Idaho rancher raises top of the line beef

Steve Stuebner / Idaho Rangeland Resource Commission
Sarah Swain herds Akaushi heifers into the corral in preparation for weighing and shipping at the Davis Ranch near Cascade.

Steve Stuebner / Idaho Rangeland Resource Commission
Akaushi cattle roam out on the Davis family’s irrigated pasture near Cascade.

Idaho Beef Council

On a cool August morning, rancher Phil Davis and several friends on horseback herded yearling cattle from a private pasture into the corrals by the Davis Ranch barn in Cascade. The tan- and black-colored cattle came trotting down a lane and into the corrals.

It was time to ship the yearlings to Texas, where they’d be finished in a feedlot and sold to HeartBrand Beef, a label for prime cuts of beef.

The yearlings come from a special breed of cattle from Japan called Akaushi cattle, pronounced “Aakah-u-she”

The Davises decided to try raising Akaushi cattle for two reasons: the high-quality meat commands a higher price, and the Davises’ extensive pasturelands in Cascade are ideally suited for raising yearlings.

“No. 1, the benefit of running Akaushi cattle as yearlings,” Davis says. “We wanted to be in the yearling business here because we have summer grass, and they feed better with more age. They need to gain mostly an average of about 2 pounds a day throughout their life.”

With all of the irrigated pasture on the Davis Ranch, the cattle could be expected to gain that amount during the summer season.

“Our kind of operation lends itself better to this breed of cattle,” he says. “And the industry has strived to give the consumer a better product, more consistent with a better flavor, and that’s what Akaushi does. It’s very consistent and very good flavor.”

Gail Morris of Bovina Feeders in Texas says Akaushi cattle are highly sought after in the marketplace because of the quality of the beef.

“The most special thing about them is if you’re looking for the best beef available, these cattle produce it. They are genetically capable of grading to 90 to 95 percent prime,” Morris says.

“Here in the U.S., the top grade is prime, then choice, then select. They are top of the line.”

Davis says he likes that the Akaushi cattle command a premium price, and they also do well in the Idaho mountain environment.

“There is a premium for the cattle, no question, and so obviously that’s a benefit, but we don’t find we give up much in performance either,” Davis says. “So there’s really not a downside to it.”

The Japanese breed seems very adaptable, Davis says.

“In Japan, they run from about 9,000 feet to sea level,” he says. “They’re acclimated to higher elevation or low elevation. So they seem to handle whatever climate pretty well.”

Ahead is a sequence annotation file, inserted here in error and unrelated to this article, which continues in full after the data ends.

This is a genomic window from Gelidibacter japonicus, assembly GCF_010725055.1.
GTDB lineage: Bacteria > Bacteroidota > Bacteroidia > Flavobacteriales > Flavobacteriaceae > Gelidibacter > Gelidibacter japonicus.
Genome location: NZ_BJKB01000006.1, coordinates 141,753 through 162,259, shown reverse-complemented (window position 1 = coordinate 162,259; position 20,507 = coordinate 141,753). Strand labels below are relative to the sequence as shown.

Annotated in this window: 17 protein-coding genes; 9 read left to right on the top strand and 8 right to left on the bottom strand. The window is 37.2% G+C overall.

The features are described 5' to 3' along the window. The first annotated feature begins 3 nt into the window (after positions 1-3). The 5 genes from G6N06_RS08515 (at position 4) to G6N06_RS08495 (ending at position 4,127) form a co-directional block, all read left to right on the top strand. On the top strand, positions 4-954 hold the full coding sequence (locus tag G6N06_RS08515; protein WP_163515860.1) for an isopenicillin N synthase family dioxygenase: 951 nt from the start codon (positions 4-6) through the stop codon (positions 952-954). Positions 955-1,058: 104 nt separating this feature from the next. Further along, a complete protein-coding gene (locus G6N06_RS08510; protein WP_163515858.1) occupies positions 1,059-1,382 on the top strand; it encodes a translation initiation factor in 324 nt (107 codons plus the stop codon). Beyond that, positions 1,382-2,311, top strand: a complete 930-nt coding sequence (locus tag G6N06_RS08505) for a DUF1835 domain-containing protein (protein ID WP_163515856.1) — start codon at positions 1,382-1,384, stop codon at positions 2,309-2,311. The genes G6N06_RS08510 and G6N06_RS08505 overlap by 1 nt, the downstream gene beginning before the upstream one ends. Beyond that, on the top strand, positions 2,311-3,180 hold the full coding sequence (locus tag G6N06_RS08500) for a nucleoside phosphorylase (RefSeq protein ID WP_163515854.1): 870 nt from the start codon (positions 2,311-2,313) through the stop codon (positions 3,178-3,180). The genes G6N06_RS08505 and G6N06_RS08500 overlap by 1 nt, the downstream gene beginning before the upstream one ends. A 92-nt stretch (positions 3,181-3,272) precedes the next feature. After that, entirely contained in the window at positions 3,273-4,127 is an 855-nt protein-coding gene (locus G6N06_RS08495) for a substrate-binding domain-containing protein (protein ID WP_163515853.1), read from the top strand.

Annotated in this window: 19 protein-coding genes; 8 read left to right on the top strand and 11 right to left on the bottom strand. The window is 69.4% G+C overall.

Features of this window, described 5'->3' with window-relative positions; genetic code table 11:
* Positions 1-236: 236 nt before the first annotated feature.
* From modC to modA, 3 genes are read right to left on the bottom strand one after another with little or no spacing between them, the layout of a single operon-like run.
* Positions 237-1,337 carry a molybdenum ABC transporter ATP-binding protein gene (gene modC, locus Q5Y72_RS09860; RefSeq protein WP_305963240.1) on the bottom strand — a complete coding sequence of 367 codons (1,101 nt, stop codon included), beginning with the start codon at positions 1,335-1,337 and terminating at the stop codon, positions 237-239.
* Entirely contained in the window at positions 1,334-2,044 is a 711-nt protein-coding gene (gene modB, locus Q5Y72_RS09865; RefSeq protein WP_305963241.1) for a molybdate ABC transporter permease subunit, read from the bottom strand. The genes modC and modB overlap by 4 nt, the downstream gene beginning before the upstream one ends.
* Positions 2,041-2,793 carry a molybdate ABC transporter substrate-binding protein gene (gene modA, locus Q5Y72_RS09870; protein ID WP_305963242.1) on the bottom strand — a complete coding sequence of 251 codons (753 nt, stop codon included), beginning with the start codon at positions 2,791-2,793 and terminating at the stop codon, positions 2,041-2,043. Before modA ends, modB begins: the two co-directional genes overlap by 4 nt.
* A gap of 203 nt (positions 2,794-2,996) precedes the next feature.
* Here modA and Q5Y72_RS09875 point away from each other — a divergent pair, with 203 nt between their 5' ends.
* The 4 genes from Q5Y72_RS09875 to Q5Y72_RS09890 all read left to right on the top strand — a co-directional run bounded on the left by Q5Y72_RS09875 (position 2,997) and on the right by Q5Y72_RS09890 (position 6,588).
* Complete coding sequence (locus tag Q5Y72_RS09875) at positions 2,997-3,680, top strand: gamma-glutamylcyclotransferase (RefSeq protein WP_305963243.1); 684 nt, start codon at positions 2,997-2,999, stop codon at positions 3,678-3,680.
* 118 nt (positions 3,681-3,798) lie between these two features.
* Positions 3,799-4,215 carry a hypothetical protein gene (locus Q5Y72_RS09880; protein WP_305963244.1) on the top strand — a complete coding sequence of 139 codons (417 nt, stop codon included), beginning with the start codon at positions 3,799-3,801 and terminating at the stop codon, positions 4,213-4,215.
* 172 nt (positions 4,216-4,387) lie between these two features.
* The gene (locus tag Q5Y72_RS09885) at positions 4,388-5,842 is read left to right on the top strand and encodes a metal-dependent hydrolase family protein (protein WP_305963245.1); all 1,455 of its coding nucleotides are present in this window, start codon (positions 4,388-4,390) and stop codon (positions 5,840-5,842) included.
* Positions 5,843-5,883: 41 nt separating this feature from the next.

The cattle are easy to handle, too.

“They’re unique in that they’re always in the front when you’re running cattle,” Davis says. “The Akaushis will be in the lead, they travel really good, they move all the time.”

But the bottom line is about producing the prime cuts of beef, and the taste.

“Well, there’s no comparison,” Davis says. “It has a much more buttery flavor. The flavor is so much better.”

The Davis family is raising a cross-breed between an Akaushi bull and an Angus cow, which produces meat that ranges 35 to 65 percent Prime, and the rest Choice.

Akaushi cattle also have health benefits. The meat contains more mono-unsaturated fat, than saturated fat. And the meat has a high proportion of oleic acid, the good fat found in olive oil. Research on the beef has shown that it raises good cholesterol levels in the people who eat it.

The Davis family started raising Akaushi yearlings about seven years ago, and they’ve become one of the largest suppliers of Akushi cattle to HeartBrand from the Northwest. In recognition of their contributions to the industry, the American Akaushi Association presented a Security the Legacy Award to the Davis Family in October 2016.

“It’s nice to have for a treat, nice to have if you’re going to entertain,” Davis says. “Show it to people, try this! Had a guy here one time and he said he’d eaten meat all over the world, and he’d never eaten any as good as that! Course it was my cookin’ but. … “

HeartBrand beef can be purchased online at

Steve Stuebner is the writer and producer of Life on the Range, an educational project sponsored by the Idaho Rangeland Resource Commission.